images-2More than 25 lawsuits have been filed against Johnson & Johnson subsidiaries, Janssen Pharmaceuticals and Bayer Corporation, in consolidated cases in the Louisiana federal district court regarding the serious side effects of the blood-thinning drug, Xarelto.

Xarelto has been associated with serious side effects, including internal bleeding, gastrointestinal bleeding, brain bleeds and death.

It has been reported that thousands of individuals — patients who have been prescribed Xarelto as a blood-thinner  — have been affected. The presiding federal judge is Judge Eldon E. Fallon.

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thA $2.5 million wrongful-death judgment was entered in favor of the family of Walter Mankowski, who died on April 7, 2009. At that time, there was no special administrator appointed until after the deadline for suing, and the defendants moved to dismiss the case.

A probate estate was never opened for Walter Mankowski and Susan Mankowski, who filed the complaint on March 25, 2011 alleging that she was suing as “Special Administrator of the Estate of Walter Mankowski, deceased.” The problem is that a probate estate was not opened, and Susan did not request appointment as a special administrator under Section 2.1 of the Illinois Wrongful Death Act until Sept. 10, 2013.

The defendants argued that the initial complaint was a nullity because the court lacked subject-matter jurisdiction over the claim and that an amended pleading could not “relate back.”

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images-1General practitioner physician Dr. Ram Thawani was the attending physician for Peter Gates during his hospitalization at Chicago’s South Shore Hospital on Oct. 23, 2009. Gates, 57, died from a brain herniation, which is a swelling of the brain, and a brain hemorrhage on Oct. 29, 2009. Gates was survived by his wife and seven daughters.

The Gates family filed a lawsuit against Dr. Thawani claiming that he was negligent in choosing not to order a CT scan of the head, despite complaints of severe headaches with pain, described as level 10 on a scale of 1-10. Gates was also taking a blood thinner, Coumadin, at the time.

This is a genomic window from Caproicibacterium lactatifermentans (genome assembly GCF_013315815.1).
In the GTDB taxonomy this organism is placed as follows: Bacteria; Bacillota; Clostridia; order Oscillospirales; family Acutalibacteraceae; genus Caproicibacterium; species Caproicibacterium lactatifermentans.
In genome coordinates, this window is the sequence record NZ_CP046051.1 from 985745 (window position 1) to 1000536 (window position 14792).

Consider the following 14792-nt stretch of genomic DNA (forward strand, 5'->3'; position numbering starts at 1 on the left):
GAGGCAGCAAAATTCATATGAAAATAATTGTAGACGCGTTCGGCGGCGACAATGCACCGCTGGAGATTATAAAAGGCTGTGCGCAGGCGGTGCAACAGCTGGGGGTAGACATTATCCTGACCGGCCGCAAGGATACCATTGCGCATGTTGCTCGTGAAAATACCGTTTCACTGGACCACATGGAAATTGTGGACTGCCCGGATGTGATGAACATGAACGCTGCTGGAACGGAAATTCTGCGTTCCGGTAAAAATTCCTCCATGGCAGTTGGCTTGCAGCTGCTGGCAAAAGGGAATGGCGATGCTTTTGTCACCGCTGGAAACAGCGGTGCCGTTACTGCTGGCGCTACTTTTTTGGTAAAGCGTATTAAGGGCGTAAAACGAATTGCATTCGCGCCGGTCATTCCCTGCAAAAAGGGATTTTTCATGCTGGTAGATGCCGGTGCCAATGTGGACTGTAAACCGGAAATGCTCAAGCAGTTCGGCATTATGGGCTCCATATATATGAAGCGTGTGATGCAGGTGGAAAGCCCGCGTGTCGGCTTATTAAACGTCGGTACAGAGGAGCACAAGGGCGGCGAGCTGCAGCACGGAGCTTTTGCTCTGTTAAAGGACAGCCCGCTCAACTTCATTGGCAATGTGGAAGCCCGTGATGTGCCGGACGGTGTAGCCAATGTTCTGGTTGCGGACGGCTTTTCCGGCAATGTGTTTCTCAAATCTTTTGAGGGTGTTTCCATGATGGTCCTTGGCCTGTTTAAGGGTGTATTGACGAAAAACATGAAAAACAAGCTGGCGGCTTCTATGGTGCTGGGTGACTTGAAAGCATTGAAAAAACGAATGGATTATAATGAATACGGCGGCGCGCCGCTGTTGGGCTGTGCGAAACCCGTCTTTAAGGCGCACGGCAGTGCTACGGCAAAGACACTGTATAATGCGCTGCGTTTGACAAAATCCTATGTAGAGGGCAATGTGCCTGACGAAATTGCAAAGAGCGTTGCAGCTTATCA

The defendant doctor argued that the headaches had waxed and waned and were associated with a fever of recent onset. He also said there was no focal neurological deficits to point to any problem in the brain, and the brain hemorrhage was a sudden event that no surgical intervention could have averted.

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imagesEric Topol, M.D., is the director of Scripps Translational Science Institute, which is believed to be one of medicine’s most innovative programs about the digital future in medicine. The book written by Dr. Topol, “The Patient Will See You Now” was reviewed in the New York Times Book Review section on Sunday, Feb. 15, 2015.

Commenting on the future of medicine and how it will be administered, he writes, “We are about to see a medical revolution with little mobile devices. Smartphones will play a role well beyond a passive conduit.”

Dr. Topol’s book says smartphones will be used to accomplish what doctors in their offices and at hospitals have been doing for many decades. The author says smartphones will be able to perform blood tests, medical scans and even parts of the physical examination. This is what Dr. Topol calls “bottom-up medicine.”